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Thursday, August 09, 2007

Bruce Bartlett: Talking Heads

Bruce Bartlett on "talking heads" in the news media:

Talking Heads, by Bruce Bartlett: In this morning's Wall Street Journal, my friend Brian Wesbury complains about the "talking head" culture on business television where every interview seems designed to provoke debate. If one of the guests is a bull, Brian says, then the other has to be a bear. If there is only one guest, he says, the interviewer generally plays Devil's advocate.

The result, Wesbury says, is that viewers are often misled into thinking that there is a great deal of disagreement among economists when in fact there may be a virtual consensus. By seeking out a few incompetents or cranks just to have "balance" and create sparks, news shows may be unintentionally misleading viewers by implying that isolated views that are well outside the mainstream actually have validity. ...

This is a pet peeve of my own and a reason why I avoid these sorts of programs. One thing that annoyed me particularly was that the producers would often put me up against some total nobody who had no clue about what he was talking about. In one case--I kid you not--I debated the minimum wage with an honest-to-God, fresh-off-the-streets homeless person. I refused to ever appear on that channel ever again and it eventually went off the air. ...

I don't mind debating those whose views are diametrically opposed to mine. In fact, I enjoy a good debate... I know that we can probably agree on the facts and will argue along predictable lines. But too many producers find such sober discussions to be boring, so they try to liven things up by setting up debates with people who make up their own facts, argue illogically, make no effort to be consistent, and, too often, use up most of the alloted air time. Thus you end up wasting your own time refuting the other guy's errors rather than making your own points.

This is not an ideological problem. I know that my friends on the left are just as frustrated by the system as I am. And the problem is not isolated to economic discussions but extends into every area of news...

I have noticed that over the years there has been a dumbing-down of the talking heads. Whereas previously the two heads would belong to noted experts from respected institutions, today they are more likely to be labeled "Democratic consultant" or "Republican strategist." These people are often so obscure that when I do a Google search on them there is no evidence that they even exist.

I know that the artificial debate format is not going to go away. But maybe it would be possible for the networks to encourage those conducting the interviews to be a little more proactive when one of the guests goes off on a tangent or makes outrageous claims with no factual basis. They should behave more like baseball umpires than boxing referees who just want to keep it clean.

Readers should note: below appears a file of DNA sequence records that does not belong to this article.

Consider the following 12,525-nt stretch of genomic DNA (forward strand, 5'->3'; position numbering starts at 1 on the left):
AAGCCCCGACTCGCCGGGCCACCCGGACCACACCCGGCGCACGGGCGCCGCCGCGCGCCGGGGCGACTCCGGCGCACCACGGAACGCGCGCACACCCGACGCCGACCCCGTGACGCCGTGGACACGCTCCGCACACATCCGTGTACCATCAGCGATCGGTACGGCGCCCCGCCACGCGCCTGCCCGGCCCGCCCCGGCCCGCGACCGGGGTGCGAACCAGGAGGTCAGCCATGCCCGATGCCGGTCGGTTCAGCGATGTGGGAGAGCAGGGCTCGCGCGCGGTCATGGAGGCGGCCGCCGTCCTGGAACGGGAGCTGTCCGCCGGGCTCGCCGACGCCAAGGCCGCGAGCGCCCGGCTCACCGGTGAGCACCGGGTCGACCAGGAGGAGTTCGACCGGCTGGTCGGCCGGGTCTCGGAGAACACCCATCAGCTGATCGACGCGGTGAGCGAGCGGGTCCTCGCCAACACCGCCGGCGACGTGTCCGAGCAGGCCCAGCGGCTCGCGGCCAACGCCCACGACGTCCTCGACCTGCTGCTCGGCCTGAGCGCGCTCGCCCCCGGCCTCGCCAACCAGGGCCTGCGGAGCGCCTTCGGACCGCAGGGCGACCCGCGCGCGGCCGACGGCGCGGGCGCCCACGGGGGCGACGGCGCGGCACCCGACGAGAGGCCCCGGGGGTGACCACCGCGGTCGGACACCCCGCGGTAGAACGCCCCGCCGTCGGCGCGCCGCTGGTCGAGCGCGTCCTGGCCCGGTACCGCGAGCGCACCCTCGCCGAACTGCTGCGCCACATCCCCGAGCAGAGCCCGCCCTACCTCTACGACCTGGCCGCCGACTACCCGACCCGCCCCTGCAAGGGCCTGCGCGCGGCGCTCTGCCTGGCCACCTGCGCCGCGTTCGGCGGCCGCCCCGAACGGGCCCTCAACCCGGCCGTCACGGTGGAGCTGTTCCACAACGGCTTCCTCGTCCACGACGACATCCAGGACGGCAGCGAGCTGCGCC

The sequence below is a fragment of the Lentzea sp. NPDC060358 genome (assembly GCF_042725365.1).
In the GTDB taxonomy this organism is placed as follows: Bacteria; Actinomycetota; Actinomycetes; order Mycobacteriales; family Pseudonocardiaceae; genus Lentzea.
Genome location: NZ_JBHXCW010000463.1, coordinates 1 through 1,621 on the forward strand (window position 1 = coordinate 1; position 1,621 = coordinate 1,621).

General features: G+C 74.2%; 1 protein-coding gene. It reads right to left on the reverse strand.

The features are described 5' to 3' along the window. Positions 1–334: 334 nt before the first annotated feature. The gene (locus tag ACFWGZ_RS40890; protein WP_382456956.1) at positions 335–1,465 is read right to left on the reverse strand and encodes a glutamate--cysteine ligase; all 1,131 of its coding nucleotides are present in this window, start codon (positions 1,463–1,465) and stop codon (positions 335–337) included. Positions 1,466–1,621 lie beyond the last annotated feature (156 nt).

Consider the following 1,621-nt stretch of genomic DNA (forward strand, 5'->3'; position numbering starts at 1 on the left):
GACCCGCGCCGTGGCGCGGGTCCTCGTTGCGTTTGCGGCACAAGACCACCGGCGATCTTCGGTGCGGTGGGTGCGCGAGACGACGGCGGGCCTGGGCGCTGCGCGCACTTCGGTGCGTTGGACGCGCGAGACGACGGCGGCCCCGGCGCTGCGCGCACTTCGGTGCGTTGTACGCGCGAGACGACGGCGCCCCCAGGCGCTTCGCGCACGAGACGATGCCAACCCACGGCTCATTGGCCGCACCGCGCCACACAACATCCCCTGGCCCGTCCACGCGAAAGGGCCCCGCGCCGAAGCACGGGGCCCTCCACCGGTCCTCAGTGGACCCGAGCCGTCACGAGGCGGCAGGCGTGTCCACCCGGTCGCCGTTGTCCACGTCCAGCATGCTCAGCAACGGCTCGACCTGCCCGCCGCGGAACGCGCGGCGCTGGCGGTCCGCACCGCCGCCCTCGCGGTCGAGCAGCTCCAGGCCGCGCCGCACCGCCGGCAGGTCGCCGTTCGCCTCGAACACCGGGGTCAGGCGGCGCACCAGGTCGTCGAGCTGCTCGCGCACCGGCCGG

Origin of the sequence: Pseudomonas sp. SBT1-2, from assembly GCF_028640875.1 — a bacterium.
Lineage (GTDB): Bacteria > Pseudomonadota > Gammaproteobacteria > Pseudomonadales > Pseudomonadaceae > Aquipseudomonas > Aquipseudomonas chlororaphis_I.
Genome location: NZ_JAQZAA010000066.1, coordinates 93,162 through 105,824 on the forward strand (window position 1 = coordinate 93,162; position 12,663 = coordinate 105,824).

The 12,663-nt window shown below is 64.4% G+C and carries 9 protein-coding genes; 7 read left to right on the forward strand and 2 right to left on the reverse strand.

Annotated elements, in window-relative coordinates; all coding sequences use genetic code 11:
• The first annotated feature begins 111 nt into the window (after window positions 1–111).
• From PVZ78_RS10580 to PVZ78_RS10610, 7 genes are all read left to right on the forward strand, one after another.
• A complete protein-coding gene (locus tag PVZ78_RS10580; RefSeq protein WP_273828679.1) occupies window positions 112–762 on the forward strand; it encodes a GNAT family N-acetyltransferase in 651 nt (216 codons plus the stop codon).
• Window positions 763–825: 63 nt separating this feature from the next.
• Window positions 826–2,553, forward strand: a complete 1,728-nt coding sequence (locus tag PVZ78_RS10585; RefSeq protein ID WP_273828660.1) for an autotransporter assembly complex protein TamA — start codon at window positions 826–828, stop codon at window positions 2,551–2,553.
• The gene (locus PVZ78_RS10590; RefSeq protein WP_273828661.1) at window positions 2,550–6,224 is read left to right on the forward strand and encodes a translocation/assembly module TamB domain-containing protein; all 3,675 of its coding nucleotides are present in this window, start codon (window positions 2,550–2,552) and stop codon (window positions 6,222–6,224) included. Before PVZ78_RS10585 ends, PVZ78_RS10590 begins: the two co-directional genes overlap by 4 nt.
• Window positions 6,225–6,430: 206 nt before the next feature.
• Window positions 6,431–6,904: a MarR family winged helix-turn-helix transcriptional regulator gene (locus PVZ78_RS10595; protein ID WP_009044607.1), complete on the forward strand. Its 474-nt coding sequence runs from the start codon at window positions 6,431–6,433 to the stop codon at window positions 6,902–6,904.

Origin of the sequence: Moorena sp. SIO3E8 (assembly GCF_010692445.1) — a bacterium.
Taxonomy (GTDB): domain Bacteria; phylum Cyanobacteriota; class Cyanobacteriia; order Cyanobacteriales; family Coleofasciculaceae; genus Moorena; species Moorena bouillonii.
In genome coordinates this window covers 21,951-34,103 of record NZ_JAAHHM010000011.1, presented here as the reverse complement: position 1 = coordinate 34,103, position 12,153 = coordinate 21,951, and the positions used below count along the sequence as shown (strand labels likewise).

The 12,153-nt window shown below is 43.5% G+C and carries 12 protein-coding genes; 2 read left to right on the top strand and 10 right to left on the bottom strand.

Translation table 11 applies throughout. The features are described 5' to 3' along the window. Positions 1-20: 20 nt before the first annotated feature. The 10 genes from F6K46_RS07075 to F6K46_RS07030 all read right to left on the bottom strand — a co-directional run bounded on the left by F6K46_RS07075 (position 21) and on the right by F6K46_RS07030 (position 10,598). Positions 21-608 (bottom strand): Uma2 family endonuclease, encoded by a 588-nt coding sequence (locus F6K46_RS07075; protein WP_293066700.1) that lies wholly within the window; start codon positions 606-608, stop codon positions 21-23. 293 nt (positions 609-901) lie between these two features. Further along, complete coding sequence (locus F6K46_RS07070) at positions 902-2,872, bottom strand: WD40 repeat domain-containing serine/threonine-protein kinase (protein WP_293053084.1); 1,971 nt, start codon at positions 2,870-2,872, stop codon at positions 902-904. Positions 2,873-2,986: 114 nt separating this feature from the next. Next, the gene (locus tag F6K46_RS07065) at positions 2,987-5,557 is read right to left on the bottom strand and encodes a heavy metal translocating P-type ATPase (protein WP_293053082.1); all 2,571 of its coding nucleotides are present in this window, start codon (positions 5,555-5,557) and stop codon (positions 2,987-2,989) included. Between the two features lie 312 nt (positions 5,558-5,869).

I am not sure what the right answer is. The false, misleading ideas driven by politics, ideology, pursuit of profit, etc., are out there looking for a place to express themselves, and forums such as talk shows and opinion pages are a key place where that occurs. One hope is that news agencies, talk shows, and so on will not invite people on the air or print their views if they are not credible brokers. But that requires the news agencies actually knowing the difference, to understand the underlying theoretical and empirical evidence, and that seems to be a big hurdle. It also requires them to look beyond ratings and entertainment value, which is understandably difficult. It's a hurdle they should be able to get over, credible and entertaining are not mutually exclusive, but don't seem to be able to. I think a lot, or at least some of the "he said-she said" journalism (particularly in print) is not for "balance" for the sake of balance, where balance here means a view from two sides, but rather it's because the reporter does not have any idea which side is correct and tries to cover all the bases.

So the question for me is, if these ides are going to be expressed one way or the other, then what's the best way to rebut them? Do we refuse to go on shows, call reporters idiots, and generally make their lives as miserable as possible from blogs, etc. in the hopes of changing their behavior, i.e. in the hope they won't invite these people on their shows or present their views in their stories? Do we give these ideas credibility by simply engaging with the people who are promoting them, or does engaging show the problems with their arguments and undermine their positions?

I think these people are going to appear in the the media one way or the other and I am more likely than Bruce to advocate an active role in trying to rebut them. It's a fine line - I often don't engage with things I see because shining a light on the views gives them an audience, and I don't want to do that. But if it's an idea I see a lot, or if it's from a person who has been pushing nonsense repeatedly, then I am likely to react, perhaps more so than Bruce. I see no need to debate someone literally dragged off the street as in the story above, but there are people and ideas that do require rebuttal no matter how annoyed I am that they are even in the public discourse.

    Posted by on Thursday, August 9, 2007 at 11:34 AM in Economics, Press | Permalink  TrackBack (0)  Comments (13)

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